He draws on his own experiences as an activist in “Union Song,” which he says was written “after being tear-gassed at the FTAA protest inMiamiin 2003. I’d go to a lot of rallies, and people were playing songs from the ’60s, or even before that. And I thought, ‘We need songs to motivate and energize and galvanize now.’ ”
And the 9/11-inspired “No One Left”? “The song has the audacity to claim the loss of a loved one is equal, no matter where it happened, and that if you look at people not as objects of fear but rather as brothers, sisters, fathers, mothers, husbands, and wives, then when those people are lost, it reorients your world view.”
It’s not hard to figure where this activism comes from. His mother, Mary Morello, was a founder of the anti-censorship group Parents for Rock and Rap; she recently prefaced the introduction of her son at a Nightwatchman gig with the words “Fuck the Bush administration!” In the ’60s, she lived inKenya, where she married Ngethe Njoroge, a Mau Mau revolutionary. Tom, whose great uncle was Jomo Kenyatta, the first prime minister and president of an independentKenya, was born in Harlem in 1964 and raised by his mom, mostly in theChicagosuburb ofLibertyville. There he developed his taste for heavy metal and punk — “the Clash changed my life” — and for radical politics. He later graduated from Harvard with a degree in political science.
But it was with Rage’s mix of militancy, hard rock, and hip-hop that he found his true calling. He became one of the last true rock-guitar innovators while bringing pointed political messages to millions. Audioslave had their moments: they were the first major band of the rock era to perform in Cuba. Morello knows that, as a lone, quieter voice — think the Springsteen of Nebraska — he won’t be filling stadiums. But he’s okay with that. “I wanted there to be a separation between the Nightwatchman and the ‘daywatchman.’ ”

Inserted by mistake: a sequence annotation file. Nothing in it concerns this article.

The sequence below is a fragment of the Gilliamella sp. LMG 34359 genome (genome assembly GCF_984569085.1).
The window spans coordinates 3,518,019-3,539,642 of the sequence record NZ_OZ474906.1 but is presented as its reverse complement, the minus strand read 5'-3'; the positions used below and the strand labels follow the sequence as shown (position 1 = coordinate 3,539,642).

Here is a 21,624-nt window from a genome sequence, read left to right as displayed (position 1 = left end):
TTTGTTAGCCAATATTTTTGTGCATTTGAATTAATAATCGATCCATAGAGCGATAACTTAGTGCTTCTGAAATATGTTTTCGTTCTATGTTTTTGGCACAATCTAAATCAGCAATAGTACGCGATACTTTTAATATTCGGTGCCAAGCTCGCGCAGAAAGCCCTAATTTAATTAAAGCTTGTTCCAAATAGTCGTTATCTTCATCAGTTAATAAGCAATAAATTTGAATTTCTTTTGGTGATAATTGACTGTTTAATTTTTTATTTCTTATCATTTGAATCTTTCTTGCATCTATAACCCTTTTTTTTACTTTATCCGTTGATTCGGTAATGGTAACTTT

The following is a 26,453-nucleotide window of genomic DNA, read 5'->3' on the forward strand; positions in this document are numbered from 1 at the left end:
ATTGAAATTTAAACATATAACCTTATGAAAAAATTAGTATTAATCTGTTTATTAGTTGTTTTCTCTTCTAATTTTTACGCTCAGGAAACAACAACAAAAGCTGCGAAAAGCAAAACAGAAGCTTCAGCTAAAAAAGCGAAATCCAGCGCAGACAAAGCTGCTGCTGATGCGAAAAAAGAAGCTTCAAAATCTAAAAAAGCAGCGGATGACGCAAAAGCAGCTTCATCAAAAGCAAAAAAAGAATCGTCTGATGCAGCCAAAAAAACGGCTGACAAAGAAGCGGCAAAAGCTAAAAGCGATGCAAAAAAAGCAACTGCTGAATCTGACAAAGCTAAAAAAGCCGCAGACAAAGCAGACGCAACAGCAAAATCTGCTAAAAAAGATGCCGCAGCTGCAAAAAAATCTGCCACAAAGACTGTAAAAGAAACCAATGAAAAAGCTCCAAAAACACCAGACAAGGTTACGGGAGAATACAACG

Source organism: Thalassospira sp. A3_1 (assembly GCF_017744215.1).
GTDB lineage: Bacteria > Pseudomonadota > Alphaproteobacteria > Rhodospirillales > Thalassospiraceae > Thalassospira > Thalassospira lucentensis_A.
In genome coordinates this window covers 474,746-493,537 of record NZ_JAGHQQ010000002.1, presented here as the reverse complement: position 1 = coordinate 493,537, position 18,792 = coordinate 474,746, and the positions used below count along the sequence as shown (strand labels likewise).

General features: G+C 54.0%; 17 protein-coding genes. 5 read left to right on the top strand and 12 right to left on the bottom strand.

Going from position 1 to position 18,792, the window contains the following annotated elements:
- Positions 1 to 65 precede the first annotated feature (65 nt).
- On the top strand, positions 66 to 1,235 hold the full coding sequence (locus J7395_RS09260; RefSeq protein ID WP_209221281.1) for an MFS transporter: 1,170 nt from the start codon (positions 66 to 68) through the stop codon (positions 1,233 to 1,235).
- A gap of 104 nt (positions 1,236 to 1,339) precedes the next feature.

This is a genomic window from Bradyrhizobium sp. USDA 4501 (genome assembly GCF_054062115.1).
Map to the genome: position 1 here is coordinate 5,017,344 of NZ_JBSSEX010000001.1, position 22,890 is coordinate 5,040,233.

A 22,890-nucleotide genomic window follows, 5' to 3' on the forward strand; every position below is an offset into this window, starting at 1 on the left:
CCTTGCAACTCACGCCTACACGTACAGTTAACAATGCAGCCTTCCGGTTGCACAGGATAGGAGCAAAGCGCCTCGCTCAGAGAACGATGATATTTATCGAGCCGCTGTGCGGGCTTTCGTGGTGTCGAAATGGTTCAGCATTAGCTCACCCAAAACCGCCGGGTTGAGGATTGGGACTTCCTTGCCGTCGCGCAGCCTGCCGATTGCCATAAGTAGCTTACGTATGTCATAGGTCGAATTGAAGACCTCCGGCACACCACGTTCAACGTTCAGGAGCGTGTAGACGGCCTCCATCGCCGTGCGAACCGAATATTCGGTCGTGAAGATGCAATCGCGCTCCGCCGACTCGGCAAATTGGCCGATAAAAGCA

At South by Southwest this year, he found himself jamming, on acoustic, on “This Land Is Your Land” with invited guests Slash, Les Claypool, Perry Farrell, and the MC5’s Wayne Kramer. But that was a one-off, and Morello avoided billing One Man Revolution under his own name to keep it low-key. For the Nightwatchman, the message overrules the medium. “What One Man Revolution has in common with Rage and Audioslave is that it’s music that’s made in an absolutely uncompromising way. I’ve never written songs to pander to radio or record companies or anything like that. I’ve always written songs for myself that reflect the truth as I see it. And this is no different. I’ve been very fortunate, after 17 years, to just make music that I believe in and that tends to draw an audience. If Audioslave were to sell a million records, maybe we could go buy new sports cars. But if the Nightwatchman were to sell a thousand records, maybe we could overthrow the government.”
Some have criticized Morello — just as they did Rage Against the Machine — for releasing One Man Revolution on Epic, which is owned by Sony. He doesn’t buy that argument. “You can live with your head in the sand and sell 45s out of the back of a pick-up truck or you can reach people with your message. I’m not just a musician. I’m an activist. That means I want there to be change in the world. How you do that is you reach people. If I had the personal business acumen and wherewithal to distribute records toNew Zealand as well as to Newbury Comics, that would be wonderful. But that’s not the case. I’m open to other suggestions, but as far as I see it, the way to best distribute subversion is to get it to where people are.”